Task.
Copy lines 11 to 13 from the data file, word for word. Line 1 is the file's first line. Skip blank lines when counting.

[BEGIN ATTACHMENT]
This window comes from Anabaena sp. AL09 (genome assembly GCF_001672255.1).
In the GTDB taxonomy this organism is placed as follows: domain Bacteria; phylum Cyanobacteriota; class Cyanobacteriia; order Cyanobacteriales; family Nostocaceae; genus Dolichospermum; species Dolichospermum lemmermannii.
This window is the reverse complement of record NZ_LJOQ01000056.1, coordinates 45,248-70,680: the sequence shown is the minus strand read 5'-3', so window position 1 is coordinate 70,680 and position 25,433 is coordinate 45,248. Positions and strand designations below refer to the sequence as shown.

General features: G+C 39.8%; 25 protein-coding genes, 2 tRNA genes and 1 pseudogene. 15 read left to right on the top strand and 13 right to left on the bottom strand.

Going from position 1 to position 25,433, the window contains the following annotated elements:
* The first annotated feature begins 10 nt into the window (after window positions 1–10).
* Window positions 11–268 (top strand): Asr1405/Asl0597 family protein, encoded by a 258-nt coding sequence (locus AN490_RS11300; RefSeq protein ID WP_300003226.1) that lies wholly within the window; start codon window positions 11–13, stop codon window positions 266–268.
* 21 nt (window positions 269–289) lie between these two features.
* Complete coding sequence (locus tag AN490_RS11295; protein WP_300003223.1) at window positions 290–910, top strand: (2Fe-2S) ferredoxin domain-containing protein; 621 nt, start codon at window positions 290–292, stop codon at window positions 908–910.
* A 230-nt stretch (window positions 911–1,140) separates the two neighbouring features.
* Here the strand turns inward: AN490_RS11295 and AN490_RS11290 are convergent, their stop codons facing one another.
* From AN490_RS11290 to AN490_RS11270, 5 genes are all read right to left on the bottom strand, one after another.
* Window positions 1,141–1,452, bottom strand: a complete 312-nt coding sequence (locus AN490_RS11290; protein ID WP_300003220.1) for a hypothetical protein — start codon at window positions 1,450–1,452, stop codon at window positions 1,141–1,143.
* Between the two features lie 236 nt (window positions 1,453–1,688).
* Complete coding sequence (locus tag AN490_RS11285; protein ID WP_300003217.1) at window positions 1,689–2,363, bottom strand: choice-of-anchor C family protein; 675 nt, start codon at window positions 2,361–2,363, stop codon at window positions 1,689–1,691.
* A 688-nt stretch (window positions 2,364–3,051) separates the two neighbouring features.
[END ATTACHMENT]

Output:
* Here the strand turns inward: AN490_RS11295 and AN490_RS11290 are convergent, their stop codons facing one another.
* From AN490_RS11290 to AN490_RS11270, 5 genes are all read right to left on the bottom strand, one after another.
* Window positions 1,141–1,452, bottom strand: a complete 312-nt coding sequence (locus AN490_RS11290; protein ID WP_300003220.1) for a hypothetical protein — start codon at window positions 1,450–1,452, stop codon at window positions 1,141–1,143.